• Within the separate pane, the indicator displays a single-cell table that shows the base period it uses for periodic returns, the number of periods it uses in the calculation, the timeframe of the requested data, and the calculated Sharpe and Sortino ratios.

• The Data Window displays the chart symbol and benchmark returns, their periodic averages, and the Sharpe and Sortino ratios.

█**FOR Pine Script™ CODERS**

• This script utilizes the functions from our RiskMetrics library to determine the size of the periods, calculate and collect periodic returns, and compute the Sharpe and Sortino ratios.

• The `getAlignedPrices()` function in this script requests price data for the chart's symbol and a benchmark symbol with consistent time alignment by utilizing*spread symbols*, which helps facilitate a fair comparison between different symbol types. Retrieving prices from spreads avoids potential information loss and data misalignment that can otherwise occur when using separate requests from each symbol's context when those symbols have different sessions or data times.

• For consistency, the `getAlignedPrices()` function includes extended hours and dividend adjustment modifiers in its data requests. Additionally, it includes other settings inherited from the chart's context, such as "settlement-as-close" preferences for fair comparison between futures instruments.

• This script uses the `changePercent()` function from our ta library to calculate the percentage changes of the requested data.

• The newly released `force_overlay` parameter in display-related functions allows indicators to display visuals on the main chart and a separate pane simultaneously. We use the parameter in this script's bgcolor() call to display background highlights on the main chart.

Look first. Then leap.

This indicator calculates the Sharpe and Sortino ratios using a chart symbol's periodic price returns, offering insights into the symbol's risk-adjusted performance. It features the option to calculate these ratios by comparing the periodic returns to a fixed annual rate of return or the returns from another selected symbol's context.

█

The

The profitability of an investment typically comes at the cost of enduring market swings, noise, and general uncertainty. To navigate these turbulent waters, investors and portfolio managers often utilize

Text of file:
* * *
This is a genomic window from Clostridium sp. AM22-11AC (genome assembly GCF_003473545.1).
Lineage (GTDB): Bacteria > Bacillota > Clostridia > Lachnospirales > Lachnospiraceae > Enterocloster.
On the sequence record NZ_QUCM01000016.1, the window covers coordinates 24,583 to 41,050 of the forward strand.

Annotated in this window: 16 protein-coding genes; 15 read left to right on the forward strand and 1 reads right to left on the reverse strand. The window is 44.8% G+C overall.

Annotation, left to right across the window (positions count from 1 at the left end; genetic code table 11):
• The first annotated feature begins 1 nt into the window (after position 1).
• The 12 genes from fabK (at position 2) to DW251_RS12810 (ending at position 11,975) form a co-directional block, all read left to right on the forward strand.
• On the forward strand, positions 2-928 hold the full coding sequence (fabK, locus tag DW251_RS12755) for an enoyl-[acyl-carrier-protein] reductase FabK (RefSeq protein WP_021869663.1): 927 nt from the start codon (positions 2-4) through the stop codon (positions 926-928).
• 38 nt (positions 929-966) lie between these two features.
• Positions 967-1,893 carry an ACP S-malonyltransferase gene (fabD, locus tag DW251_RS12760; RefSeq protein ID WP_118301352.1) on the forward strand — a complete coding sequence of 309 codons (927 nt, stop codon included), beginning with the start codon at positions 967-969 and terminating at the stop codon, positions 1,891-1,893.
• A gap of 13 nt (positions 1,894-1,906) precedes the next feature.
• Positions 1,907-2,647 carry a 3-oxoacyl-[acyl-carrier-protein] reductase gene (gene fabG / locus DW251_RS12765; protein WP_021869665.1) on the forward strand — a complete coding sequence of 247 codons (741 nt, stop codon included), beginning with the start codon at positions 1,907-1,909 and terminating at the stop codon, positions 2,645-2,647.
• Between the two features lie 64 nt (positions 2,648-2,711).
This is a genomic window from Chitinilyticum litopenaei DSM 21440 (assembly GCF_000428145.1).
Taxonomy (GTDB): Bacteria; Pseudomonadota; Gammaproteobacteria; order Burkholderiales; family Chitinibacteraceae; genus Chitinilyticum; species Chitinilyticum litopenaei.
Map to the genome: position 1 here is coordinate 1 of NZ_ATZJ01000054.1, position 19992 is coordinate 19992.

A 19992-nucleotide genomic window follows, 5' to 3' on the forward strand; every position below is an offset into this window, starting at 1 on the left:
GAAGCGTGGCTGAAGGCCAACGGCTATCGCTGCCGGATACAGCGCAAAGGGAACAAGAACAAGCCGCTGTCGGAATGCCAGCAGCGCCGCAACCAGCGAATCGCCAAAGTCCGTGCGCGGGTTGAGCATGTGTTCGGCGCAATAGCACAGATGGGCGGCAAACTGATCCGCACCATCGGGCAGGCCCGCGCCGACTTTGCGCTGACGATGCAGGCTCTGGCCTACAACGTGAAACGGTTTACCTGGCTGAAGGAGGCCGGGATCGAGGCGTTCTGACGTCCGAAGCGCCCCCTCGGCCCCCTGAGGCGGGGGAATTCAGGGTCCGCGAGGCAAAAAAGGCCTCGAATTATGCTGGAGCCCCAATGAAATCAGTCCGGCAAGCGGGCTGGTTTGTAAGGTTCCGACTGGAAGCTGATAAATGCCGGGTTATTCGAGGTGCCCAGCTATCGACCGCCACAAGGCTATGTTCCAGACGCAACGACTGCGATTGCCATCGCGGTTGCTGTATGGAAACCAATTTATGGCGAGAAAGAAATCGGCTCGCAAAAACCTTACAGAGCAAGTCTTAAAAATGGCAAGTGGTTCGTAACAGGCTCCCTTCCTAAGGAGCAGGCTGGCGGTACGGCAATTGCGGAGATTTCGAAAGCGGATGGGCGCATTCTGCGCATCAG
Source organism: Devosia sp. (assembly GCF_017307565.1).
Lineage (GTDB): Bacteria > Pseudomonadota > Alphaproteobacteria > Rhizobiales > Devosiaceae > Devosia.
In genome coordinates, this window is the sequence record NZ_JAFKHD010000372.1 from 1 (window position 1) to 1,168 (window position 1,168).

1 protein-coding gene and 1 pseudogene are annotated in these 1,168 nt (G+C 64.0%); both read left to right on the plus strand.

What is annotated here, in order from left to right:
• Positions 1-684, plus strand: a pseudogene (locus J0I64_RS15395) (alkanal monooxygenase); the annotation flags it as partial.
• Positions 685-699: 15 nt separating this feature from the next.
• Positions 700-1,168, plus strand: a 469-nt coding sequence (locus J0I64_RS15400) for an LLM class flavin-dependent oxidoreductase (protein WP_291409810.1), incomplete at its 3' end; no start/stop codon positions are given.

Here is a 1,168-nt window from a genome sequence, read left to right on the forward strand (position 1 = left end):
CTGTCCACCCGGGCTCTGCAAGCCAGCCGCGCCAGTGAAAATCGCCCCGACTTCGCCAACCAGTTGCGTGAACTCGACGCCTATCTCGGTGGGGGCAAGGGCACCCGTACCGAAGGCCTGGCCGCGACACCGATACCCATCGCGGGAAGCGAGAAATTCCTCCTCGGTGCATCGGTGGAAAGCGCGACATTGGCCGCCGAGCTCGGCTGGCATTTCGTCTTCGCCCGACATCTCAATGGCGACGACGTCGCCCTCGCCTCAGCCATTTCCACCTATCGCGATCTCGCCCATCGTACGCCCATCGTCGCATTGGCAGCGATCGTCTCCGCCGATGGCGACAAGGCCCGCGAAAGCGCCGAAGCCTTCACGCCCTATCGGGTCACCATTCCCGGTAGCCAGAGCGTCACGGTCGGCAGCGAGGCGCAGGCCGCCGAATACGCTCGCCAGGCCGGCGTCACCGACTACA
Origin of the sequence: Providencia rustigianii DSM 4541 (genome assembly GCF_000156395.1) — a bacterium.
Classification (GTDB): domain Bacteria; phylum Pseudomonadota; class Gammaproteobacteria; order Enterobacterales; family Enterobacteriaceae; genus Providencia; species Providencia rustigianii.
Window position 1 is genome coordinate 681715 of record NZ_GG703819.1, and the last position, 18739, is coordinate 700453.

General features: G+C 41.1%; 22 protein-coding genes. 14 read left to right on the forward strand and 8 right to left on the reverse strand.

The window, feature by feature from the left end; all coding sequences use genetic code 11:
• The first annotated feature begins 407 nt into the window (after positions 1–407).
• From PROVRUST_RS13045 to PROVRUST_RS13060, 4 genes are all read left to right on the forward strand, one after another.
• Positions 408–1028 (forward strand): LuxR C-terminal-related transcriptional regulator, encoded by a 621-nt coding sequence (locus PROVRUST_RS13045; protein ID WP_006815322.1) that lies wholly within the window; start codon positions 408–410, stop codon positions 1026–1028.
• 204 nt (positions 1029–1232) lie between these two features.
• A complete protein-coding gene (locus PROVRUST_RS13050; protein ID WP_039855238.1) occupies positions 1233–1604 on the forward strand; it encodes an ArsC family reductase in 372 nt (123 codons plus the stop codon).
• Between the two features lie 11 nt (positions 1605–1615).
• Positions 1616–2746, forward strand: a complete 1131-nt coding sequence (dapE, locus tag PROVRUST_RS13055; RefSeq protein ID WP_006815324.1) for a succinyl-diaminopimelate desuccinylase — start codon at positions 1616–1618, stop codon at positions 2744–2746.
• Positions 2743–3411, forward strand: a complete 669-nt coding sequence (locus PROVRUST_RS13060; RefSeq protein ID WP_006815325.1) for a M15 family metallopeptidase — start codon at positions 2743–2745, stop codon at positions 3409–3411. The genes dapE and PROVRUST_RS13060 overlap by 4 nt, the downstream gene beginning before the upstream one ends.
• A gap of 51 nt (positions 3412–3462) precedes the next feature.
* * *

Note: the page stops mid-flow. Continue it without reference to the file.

The

Since the risk-free rate is a theoretical concept, investors often utilize

The average yield on short-term Treasury bills, influenced by economic conditions, monetary policies, and inflation expectations, has historically hovered around 2-3% over the long term. This range also aligns with central banks' inflation targets. As such, one may interpret a value within this range as a minimum proxy for the risk-free rate, as it may correspond to the minimum rate required to maintain purchasing power over time. This indicator uses a default value of 2% as the risk-free rate in its Sharpe and Sortino ratio calculations. Users can adjust this value from the "Risk-free rate of return" input in the "Settings/Inputs" tab.

The Sharpe and Sortino ratios are two of the most widely used metrics that offer insight into an investment's

Both metrics measure risk-adjusted performance similarly. However, they have some differences in their formulas and their interpretation:

The Sharpe ratio, developed by Nobel laureate William F. Sharpe, measures the performance of an investment compared to a theoretically risk-free asset, adjusted for the investment risk. The ratio uses the following formula:

Sharpe Ratio = (𝑅𝑎 − 𝑅𝑓) / 𝜎𝑎

Where:

• 𝑅𝑎 = Average return of the investment

• 𝑅𝑓 = Theoretical risk-free rate of return

• 𝜎𝑎 = Standard deviation of the investment's returns (volatility)

A higher Sharpe ratio indicates a more favorable risk-adjusted return, as it signifies that the investment produced higher excess returns per unit of increase in total perceived risk.

The Sortino ratio is a modified form of the Sharpe ratio that only considers

Sortino Ratio = (𝑅𝑎 − 𝑅𝑓) / 𝜎𝑑

Where:

• 𝑅𝑎 = Average return of the investment

• 𝑅𝑓 = Theoretical risk-free rate of return

• 𝜎𝑑 = Downside deviation (standard deviation of negative excess returns, or downside volatility)

The Sortino ratio offers an alternative perspective on an investment's return-generating efficiency since it does not consider upside volatility in its calculation. A higher Sortino ratio signifies that the investment produced higher excess returns per unit of increase in perceived downside risk.

The risk-free rate (𝑅𝑓) in the numerator of both ratio formulas acts as a baseline for comparing an investment's performance to a theoretical risk-free alternative. By subtracting the risk-free rate from the expected return (𝑅𝑎−𝑅𝑓), the numerator essentially represents the risk premium of the investment.

In addition to the conventional Sharpe and Sortino ratios, which compare an instrument's returns to a risk-free rate, this indicator can also compare returns to a user-specified

An Information ratio is a generalized form of the Sharpe ratio that compares an investment's returns to a

𝐼𝑅 = (𝑅𝑝 − 𝑅𝑏) / 𝑇𝐸

Where:

• 𝑅𝑝 = Average return on the portfolio or investment

• 𝑅𝑏 = Average return from the benchmark instrument

• 𝑇𝐸 = Tracking error (volatility of 𝑅𝑝 − 𝑅𝑏)